- The Registry of Deeds will create the Original Title.
For land without a title, the processing is completely through the government.
You shouldn’t have to go to court unless you and the other landowners do not agree on how the property should be divided.
In this situation, you really must work with a Land Lawyer through the court to claim the unregistered land in a way that satisfies all the parties.
FAQs on how to claim Unregistered Land through Agricultural Free Patents
I am an OFW. Can I still claim unregistered land through an Agricultural Free Patent?
Yes, you can.
So long as you are a Filipino citizen and you meet the other requirements, you can go through the Agricultural Free Patent process to title untitled land.
You would need to go through more processes than above – such as getting a SPA or authenticating other needed documents – but it is definitely possible.
If you need help on a SPA or other aspects of the AFP, you may need to consult with a Land Lawyer so that you understand these additional steps.
What is the purpose of registering land?
Registering land allows you to be recognized as the owner of the land.
If you only have land rights, you are not the recognized owner and your land may be taken away from you.
This is a major concern because it happens all the time.
As the owner of the land, you are protected by the law.
Furthermore, you can now apply for a mortgage and sell or lease the property with banks, companies and other institutions.
If you are not the owner of the land, you might be able to get credit informally.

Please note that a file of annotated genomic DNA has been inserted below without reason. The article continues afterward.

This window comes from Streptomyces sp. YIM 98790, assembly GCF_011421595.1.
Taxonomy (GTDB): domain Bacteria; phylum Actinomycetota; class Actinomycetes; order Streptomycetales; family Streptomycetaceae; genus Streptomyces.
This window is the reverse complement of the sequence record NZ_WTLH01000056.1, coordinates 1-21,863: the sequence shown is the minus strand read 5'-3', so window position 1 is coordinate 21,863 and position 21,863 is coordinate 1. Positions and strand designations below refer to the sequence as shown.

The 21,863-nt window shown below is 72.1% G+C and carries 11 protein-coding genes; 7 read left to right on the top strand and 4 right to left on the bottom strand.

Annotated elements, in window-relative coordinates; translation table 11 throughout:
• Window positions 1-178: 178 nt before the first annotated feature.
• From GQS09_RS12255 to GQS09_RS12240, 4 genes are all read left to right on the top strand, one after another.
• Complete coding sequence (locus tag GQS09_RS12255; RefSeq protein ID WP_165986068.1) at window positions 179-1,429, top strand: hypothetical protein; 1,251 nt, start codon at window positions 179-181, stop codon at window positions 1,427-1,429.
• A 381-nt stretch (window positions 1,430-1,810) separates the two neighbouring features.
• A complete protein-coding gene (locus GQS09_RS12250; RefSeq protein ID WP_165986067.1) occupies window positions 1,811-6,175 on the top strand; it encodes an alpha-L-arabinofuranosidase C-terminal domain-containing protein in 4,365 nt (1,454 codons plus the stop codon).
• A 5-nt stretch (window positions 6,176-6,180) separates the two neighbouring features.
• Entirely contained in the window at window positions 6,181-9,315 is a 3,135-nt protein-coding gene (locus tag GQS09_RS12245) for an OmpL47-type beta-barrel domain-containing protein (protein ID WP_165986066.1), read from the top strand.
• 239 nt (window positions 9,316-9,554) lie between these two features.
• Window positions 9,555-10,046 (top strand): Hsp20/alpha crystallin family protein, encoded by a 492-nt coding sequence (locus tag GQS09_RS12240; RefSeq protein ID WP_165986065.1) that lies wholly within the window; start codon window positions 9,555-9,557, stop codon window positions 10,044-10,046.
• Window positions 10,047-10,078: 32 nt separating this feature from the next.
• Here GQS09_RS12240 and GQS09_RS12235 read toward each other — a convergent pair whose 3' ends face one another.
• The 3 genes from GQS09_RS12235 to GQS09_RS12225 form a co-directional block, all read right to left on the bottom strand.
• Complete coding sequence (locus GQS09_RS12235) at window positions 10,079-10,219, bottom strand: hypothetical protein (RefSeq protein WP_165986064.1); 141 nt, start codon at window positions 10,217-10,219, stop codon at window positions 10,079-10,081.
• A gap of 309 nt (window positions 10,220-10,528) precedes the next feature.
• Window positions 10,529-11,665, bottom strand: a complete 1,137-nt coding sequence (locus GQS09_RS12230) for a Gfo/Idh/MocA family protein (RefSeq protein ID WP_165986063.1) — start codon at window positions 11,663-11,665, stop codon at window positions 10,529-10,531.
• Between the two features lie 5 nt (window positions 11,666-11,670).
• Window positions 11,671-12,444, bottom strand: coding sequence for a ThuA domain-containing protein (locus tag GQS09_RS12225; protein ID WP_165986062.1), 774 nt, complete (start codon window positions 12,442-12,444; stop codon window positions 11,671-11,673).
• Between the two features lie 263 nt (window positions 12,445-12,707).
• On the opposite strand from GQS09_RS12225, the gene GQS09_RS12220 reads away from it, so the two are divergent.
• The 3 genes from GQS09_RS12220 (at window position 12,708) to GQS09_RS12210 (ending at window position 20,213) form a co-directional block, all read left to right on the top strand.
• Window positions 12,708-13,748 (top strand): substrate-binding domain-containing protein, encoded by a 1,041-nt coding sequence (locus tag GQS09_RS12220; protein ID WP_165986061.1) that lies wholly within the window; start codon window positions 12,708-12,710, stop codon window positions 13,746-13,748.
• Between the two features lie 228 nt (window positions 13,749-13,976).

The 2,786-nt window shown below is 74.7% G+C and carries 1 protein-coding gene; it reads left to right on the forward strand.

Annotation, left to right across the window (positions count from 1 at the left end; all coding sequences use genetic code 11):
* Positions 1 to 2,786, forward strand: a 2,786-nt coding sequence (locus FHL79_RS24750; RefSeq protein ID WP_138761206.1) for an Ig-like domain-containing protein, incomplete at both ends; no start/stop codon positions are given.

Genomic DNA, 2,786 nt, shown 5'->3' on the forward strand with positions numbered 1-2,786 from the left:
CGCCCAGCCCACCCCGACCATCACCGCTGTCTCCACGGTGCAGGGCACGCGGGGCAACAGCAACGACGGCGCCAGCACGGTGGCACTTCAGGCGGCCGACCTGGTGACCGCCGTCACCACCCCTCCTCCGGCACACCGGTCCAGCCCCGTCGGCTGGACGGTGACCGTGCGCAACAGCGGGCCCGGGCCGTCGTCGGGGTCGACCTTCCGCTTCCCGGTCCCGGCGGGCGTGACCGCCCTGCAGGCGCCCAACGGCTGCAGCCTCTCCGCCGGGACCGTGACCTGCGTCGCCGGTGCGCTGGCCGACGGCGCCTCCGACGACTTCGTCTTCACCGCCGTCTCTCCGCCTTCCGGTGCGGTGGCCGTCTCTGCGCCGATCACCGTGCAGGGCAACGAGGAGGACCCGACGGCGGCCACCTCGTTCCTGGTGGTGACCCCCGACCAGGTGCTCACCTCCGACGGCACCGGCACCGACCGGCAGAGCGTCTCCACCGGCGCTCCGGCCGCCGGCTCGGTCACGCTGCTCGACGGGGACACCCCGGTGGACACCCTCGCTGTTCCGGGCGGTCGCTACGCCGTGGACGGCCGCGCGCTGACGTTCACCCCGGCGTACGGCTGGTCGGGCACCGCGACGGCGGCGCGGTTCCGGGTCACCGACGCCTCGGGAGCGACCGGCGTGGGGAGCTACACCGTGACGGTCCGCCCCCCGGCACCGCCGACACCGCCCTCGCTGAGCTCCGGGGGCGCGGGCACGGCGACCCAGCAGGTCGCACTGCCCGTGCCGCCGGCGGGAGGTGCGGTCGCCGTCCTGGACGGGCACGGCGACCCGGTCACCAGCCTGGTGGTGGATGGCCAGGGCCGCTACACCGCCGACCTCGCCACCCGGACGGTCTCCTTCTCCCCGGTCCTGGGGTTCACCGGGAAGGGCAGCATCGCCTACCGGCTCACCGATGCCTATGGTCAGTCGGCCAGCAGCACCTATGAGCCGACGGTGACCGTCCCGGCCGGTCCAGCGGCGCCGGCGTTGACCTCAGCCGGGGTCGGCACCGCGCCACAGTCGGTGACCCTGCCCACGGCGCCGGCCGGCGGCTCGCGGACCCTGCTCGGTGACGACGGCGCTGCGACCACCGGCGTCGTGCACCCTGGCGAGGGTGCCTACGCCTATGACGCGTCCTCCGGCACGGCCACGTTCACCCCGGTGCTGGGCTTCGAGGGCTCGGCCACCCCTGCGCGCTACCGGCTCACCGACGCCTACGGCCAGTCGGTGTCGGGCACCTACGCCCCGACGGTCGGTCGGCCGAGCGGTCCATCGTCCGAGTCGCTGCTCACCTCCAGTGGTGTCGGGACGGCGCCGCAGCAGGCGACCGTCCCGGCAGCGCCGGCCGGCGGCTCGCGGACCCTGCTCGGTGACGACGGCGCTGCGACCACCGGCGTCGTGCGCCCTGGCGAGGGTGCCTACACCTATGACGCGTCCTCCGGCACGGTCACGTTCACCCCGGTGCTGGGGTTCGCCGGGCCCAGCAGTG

But when something goes wrong, you won’t be able to go to court to defend your ownership of the property.
How much does it cost to register land in the Philippines?
Expect it to cost at least Php 55,000 pesos or so with major costs being the land survey at about Php 15,000, the EJS drafting at about Php 25,000 and document gathering to take up the rest. Government fees are minimal. PLEASE NOTE THAT THIS COST VARIES PER LOCATION AND SITUATION A LOT.
But still, this is far cheaper than having your untitled land taken away from you and starting all over again elsewhere.
Let me explain the costs a little bit more.
A major cost to claim unregistered land is paid to the surveyor. You will likely need a surveyor.
A frequent example is when there are multiple families on the land who might have inherited from a parent or grandparent.
The DENR requires that each parcel of this land without a title be surveyed so that the boundaries are clear.
So, a survey will need to be completed and a geodetic engineer hired.
A geodetic engineer costs a lot because a geodetic engineer has to coordinate with the DENR to get Survey Authority first, land records, and then other data like Lot Computation Data.
This means many trips back and forth in some cases.
Another major expense is getting an EJS done. You need a Land Lawyer to draft it and there is a lot of lawyer time involved, especially if he has to guide you in getting the information and he has checked back with you.
Usually, part of a Land Lawyer’s job is educating you on what you need to get and answering your questions.
This eats up time.
It also takes time for him to get the information needed.
I’ve never really seen a client with complete and correct information – and I’ve been settling estates for some time.
Another major expense when registering land without a title is getting the documents needed.
For an EJS, you will need birth, death, and marriage documents as well as other documents.